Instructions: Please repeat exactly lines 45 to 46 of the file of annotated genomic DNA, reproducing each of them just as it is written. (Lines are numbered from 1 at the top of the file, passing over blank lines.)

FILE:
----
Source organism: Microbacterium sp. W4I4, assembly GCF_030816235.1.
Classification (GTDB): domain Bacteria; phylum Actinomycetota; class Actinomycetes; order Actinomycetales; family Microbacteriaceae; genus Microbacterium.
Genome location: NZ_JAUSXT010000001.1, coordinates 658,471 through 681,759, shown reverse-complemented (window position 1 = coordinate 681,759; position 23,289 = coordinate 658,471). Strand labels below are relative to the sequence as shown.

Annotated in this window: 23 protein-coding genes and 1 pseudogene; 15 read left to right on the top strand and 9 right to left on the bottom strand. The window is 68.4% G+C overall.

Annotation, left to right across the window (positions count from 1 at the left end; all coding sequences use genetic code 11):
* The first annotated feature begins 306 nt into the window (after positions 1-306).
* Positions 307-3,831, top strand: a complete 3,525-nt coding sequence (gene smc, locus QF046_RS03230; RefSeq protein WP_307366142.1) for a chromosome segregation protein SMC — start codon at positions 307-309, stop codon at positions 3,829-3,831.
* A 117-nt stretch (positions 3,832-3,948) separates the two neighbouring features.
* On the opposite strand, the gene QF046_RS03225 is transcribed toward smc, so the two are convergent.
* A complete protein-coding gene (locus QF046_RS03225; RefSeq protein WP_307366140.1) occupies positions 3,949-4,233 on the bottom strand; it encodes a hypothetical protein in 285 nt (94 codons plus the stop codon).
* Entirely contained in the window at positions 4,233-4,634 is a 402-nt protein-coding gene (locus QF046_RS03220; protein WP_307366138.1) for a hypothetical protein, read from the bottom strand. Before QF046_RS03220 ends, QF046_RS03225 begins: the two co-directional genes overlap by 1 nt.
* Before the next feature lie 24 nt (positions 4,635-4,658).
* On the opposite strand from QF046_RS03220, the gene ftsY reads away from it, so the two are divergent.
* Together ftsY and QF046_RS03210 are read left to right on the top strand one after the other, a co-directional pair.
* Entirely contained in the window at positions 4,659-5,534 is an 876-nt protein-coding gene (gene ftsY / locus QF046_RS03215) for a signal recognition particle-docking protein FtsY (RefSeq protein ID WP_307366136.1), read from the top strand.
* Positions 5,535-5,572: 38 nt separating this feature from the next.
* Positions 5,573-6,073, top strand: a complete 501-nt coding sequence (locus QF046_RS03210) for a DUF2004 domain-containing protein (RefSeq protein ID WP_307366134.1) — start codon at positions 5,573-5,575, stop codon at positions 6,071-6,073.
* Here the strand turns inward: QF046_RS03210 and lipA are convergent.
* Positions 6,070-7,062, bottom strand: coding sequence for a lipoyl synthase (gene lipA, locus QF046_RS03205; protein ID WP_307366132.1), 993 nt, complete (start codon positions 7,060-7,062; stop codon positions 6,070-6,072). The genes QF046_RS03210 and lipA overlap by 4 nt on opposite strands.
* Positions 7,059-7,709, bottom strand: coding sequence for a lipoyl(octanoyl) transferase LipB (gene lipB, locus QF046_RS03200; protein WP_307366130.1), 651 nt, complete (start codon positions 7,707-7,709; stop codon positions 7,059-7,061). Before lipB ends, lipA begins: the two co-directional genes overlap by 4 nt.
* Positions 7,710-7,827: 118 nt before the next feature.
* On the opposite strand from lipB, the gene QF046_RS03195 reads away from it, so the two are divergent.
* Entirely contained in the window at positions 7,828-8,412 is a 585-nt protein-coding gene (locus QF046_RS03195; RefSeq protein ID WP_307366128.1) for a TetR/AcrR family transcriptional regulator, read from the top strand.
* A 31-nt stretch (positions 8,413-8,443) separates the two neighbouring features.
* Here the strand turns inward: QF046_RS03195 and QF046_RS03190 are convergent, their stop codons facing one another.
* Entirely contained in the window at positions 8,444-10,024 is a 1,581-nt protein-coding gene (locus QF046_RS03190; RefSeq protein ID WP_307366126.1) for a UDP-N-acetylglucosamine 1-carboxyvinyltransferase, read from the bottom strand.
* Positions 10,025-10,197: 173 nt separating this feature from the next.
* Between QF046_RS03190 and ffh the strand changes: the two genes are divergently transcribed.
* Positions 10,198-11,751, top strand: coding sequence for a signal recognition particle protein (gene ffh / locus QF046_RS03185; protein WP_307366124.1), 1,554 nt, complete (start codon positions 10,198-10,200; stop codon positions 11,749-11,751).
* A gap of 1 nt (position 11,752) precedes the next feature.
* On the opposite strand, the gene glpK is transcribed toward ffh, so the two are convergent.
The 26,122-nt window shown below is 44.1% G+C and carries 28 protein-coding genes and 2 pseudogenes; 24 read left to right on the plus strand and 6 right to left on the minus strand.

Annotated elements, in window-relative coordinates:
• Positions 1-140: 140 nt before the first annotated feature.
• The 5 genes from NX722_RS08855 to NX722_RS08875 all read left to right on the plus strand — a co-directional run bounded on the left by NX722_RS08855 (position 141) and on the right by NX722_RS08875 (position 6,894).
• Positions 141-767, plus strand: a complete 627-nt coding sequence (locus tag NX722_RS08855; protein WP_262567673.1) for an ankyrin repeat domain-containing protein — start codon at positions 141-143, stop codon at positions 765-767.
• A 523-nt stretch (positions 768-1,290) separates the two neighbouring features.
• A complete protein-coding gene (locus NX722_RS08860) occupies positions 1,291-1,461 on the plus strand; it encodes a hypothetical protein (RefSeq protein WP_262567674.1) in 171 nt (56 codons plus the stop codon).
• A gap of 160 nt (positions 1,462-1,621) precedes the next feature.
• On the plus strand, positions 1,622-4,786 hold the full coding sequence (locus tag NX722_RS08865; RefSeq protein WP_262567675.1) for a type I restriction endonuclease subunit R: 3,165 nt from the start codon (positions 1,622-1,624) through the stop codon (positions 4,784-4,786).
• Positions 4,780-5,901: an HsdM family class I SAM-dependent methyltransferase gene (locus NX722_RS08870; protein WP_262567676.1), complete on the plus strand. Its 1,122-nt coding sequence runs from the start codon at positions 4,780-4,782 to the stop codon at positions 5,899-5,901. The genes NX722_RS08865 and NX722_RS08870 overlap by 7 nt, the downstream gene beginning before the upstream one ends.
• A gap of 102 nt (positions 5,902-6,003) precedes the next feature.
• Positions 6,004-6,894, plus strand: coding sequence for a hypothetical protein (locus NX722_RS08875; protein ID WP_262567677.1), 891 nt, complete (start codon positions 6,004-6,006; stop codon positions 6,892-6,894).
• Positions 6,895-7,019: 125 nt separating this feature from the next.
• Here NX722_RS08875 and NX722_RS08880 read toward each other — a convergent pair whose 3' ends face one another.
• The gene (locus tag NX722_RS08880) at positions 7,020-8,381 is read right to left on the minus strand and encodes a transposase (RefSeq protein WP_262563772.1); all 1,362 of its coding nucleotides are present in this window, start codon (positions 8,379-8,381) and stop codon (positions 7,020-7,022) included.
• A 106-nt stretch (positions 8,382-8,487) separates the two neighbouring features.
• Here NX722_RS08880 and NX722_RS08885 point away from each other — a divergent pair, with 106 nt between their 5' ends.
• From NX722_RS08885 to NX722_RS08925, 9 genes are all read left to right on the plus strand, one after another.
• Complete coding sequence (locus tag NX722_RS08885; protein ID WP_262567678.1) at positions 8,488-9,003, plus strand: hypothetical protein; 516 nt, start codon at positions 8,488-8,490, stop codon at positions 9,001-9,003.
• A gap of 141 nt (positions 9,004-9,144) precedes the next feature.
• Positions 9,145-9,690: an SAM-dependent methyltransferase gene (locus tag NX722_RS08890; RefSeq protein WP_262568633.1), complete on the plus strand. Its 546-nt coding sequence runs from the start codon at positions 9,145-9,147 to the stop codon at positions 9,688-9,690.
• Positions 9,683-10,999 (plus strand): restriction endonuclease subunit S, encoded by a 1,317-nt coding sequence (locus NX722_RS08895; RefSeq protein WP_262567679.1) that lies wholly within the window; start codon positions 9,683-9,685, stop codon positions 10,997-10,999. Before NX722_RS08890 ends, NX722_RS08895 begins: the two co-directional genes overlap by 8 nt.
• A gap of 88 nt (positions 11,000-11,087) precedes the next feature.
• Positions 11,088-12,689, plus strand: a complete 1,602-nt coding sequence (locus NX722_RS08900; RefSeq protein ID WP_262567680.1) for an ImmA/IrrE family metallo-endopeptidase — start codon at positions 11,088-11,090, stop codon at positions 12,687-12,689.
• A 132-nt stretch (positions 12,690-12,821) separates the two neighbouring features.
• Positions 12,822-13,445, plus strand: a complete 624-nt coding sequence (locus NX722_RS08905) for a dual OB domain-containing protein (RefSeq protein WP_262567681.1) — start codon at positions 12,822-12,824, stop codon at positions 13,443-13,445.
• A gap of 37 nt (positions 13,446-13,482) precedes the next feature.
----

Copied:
• Here NX722_RS08875 and NX722_RS08880 read toward each other — a convergent pair whose 3' ends face one another.
• The gene (locus tag NX722_RS08880) at positions 7,020-8,381 is read right to left on the minus strand and encodes a transposase (RefSeq protein WP_262563772.1); all 1,362 of its coding nucleotides are present in this window, start codon (positions 8,379-8,381) and stop codon (positions 7,020-7,022) included.